• We would however caution against the notion that yesterday’s spike in bond yields will in and of itself pull us out of the current lower for longer interest rate environment as we are still below beginning of the year levels and there is much to be considered in the days ahead as we await the implementation of the Trump economic agenda. Given that we did not see the selloff expected at the market’s open and that stocks are now within a stone throw of all-time highs, we believe the Fed will likely hike rates at their upcoming December meeting. However, should such downside volatility emerge in the days ahead, the Fed’s apprehension to disrupt equity markets could jeopardize such an expected move. (It would of course be nice if this Fed did not make us feel they are dependent on market conditions to implement monetary policy, however, based on their actions, or inactions, since last December this is not the case.)

Markets in the weeks ahead will clearly be focused on the perceived impacts of the new administration, complete with the inevitable debates as to their effectiveness and / or risk. Remember, just two days ago the markets were expecting pretty much business as usual from Washington and now we have anything but that. There very well could be volatility comparable to what was believed to be the case late Tuesday night, and if this does occur we believe investors would be well served to keep the following in mind:

  • We feel this is still a market that continues to climb a “Wall of Worry” and whatever uncertainties the market is currently digesting about a Trump administration simply adds to the list of what investors have been dealing with over the past year and a half. This has included China’s devaluation of the Yuan in August of 2015, recessionary fears during early 2016, lower than expected GDP growth in 1H16, and Brexit last June. In each of those cases, the market absorbed the “event” with some volatility and then moved higher.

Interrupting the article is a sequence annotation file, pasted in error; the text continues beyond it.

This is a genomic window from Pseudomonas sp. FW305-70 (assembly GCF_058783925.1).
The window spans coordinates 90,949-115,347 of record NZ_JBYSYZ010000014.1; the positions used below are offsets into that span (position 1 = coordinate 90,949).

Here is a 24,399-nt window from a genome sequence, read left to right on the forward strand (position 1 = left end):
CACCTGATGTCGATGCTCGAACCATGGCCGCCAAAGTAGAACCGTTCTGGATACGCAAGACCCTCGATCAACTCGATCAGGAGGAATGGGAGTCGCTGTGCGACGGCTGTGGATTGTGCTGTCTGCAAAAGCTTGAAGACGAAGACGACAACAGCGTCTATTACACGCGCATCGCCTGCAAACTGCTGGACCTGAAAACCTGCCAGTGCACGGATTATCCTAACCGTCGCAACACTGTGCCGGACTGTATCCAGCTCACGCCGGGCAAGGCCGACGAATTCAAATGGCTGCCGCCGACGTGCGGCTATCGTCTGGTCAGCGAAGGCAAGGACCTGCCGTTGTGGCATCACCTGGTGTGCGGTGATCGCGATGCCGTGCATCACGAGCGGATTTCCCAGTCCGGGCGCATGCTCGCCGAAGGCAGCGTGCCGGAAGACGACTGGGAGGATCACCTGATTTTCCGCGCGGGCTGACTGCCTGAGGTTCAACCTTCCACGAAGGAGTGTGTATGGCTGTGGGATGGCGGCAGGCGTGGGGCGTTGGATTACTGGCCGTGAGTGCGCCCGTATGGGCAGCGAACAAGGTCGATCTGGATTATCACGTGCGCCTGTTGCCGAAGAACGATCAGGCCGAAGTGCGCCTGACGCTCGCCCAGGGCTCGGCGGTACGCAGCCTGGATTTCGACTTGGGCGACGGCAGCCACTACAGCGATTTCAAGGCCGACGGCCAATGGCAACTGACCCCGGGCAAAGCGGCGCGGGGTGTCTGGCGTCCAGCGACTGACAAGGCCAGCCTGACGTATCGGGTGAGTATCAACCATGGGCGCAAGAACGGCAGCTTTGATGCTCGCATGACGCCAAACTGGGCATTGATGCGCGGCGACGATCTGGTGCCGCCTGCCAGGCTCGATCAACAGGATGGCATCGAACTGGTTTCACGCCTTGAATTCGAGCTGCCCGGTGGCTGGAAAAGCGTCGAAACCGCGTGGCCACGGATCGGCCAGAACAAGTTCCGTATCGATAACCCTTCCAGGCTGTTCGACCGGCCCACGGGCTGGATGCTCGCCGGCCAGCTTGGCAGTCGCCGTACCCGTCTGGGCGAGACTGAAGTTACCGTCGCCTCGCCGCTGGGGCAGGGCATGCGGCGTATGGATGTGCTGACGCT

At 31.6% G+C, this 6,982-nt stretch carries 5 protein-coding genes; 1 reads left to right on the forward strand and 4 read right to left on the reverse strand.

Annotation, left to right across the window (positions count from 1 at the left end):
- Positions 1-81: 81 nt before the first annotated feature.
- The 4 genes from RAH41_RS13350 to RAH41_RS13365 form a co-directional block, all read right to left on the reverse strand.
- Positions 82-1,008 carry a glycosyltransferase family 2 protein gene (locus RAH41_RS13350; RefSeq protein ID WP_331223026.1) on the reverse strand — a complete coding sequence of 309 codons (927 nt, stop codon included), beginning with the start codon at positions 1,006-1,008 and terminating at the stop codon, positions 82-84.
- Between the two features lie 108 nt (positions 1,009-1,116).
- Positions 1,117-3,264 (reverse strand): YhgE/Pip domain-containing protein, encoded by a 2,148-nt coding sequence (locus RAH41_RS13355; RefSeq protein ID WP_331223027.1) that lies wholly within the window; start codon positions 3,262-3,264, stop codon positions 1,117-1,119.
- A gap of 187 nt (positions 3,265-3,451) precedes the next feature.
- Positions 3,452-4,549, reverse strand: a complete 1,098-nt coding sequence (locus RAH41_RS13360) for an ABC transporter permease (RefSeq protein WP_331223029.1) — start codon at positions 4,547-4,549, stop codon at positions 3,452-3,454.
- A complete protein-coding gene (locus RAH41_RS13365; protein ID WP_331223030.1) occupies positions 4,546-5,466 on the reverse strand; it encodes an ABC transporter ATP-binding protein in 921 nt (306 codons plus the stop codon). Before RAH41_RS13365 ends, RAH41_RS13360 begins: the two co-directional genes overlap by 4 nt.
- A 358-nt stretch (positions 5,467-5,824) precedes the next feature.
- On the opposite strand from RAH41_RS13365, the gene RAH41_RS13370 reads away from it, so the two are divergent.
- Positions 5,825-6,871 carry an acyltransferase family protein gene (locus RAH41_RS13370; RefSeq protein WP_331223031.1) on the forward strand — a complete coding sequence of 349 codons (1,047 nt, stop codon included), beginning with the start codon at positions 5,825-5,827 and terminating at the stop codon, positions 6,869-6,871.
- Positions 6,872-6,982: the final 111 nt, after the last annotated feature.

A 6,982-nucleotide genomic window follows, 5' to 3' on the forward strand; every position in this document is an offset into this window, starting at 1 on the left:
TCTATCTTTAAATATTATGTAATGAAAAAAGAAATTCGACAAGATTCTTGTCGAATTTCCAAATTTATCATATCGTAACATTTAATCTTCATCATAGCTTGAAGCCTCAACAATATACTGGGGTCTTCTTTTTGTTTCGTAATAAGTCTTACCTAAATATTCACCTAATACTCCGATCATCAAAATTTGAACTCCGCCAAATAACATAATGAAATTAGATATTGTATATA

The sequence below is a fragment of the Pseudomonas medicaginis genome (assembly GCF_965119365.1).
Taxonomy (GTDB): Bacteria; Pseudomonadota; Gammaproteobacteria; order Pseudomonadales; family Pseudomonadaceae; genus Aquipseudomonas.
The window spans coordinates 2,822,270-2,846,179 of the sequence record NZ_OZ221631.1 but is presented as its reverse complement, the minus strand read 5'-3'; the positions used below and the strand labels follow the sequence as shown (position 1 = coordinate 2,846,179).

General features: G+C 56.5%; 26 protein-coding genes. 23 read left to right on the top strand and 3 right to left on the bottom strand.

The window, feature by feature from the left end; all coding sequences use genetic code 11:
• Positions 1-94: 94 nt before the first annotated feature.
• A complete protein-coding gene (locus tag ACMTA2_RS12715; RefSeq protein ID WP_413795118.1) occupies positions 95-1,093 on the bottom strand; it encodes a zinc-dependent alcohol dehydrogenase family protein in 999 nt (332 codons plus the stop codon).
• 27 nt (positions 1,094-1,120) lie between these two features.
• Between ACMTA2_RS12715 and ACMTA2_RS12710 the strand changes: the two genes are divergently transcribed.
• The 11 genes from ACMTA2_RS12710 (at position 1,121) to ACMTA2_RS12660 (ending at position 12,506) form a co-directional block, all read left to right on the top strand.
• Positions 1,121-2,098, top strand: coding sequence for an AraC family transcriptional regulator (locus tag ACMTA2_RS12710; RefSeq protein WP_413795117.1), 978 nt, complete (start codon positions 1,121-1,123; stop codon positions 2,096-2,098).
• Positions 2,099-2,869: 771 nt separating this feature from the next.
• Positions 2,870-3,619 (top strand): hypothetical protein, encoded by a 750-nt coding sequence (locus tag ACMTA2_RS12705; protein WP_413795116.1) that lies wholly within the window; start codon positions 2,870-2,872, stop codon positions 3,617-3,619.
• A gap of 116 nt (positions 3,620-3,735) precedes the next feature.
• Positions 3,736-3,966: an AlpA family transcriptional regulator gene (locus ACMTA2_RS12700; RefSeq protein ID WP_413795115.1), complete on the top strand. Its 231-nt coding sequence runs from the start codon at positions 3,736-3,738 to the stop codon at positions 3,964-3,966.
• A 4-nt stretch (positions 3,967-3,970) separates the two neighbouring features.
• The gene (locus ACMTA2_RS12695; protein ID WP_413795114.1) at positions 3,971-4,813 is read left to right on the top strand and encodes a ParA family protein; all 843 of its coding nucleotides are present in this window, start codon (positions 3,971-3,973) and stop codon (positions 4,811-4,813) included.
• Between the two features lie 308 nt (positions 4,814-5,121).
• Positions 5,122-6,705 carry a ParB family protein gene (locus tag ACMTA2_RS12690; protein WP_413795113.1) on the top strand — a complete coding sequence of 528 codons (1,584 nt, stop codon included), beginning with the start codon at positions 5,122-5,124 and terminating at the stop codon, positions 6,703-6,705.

• We also believe that the market is “the great discounter of future events” and as it does discount those future events it fights through current ones. In this case the most important future events are improving GDP growth and corporate earnings trends as we enter 2017. The first estimate of 3Q GDP released on October 28 displayed 2.9% growth, better than twice the level throughout 1H16, and we believe 2017 could be a year of double digit profit growth for the S&P 500® .
  • Looking forward, much focus will now be placed on who Mr. Trump surrounds himself with in his new administration and precisely who his cabinet will be. As experienced and qualified candidates potentially come to the forefront, this should also help to alleviate future market concerns.

Finally, we believe this as important a time as any in recent memory to maintain a long-term investment focus. While we have just experienced an election unlike any other since the days of our grandparents, history has nonetheless shown that markets ultimately follow economic and profit cycles rather than political ones.

Tom Wald is responsible for overseeing the investment and mutual fund product development functions and sub-adviser selection process. He also actively publicizes Transamerica’s investment thought leadership and products to advisors, clients, and the media. Tom has more than 25 years of investment experience and has managed large mutual funds and sub-advised separate account portfolios. Tom holds a bachelor’s degree in political science from Tulane University and an MBA in finance from the Wharton School at the University of Pennsylvania. He has earned the right to use the Chartered Financial Analyst (CFA) designation. 

Investments are subject to market risk, including the loss of principal. Asset classes or investment strategies described may not be suitable for all investors.

The information included in this article should not be construed as investment advice or a recommendation for the purchase or sale of any security. This material contains general information only on investment matters; it should not be considered as a comprehensive statement on any matter and should not be relied upon as such. The information does not take into account any investor’s investment objectives, particular needs or financial situation. The value of any investment may fluctuate. This is a general perspective about market volatility and our market outlook and is not intended to predict future events. 

Transamerica Funds are advised by Transamerica Asset Management, Inc. and distributed by Transamerica Capital, Inc.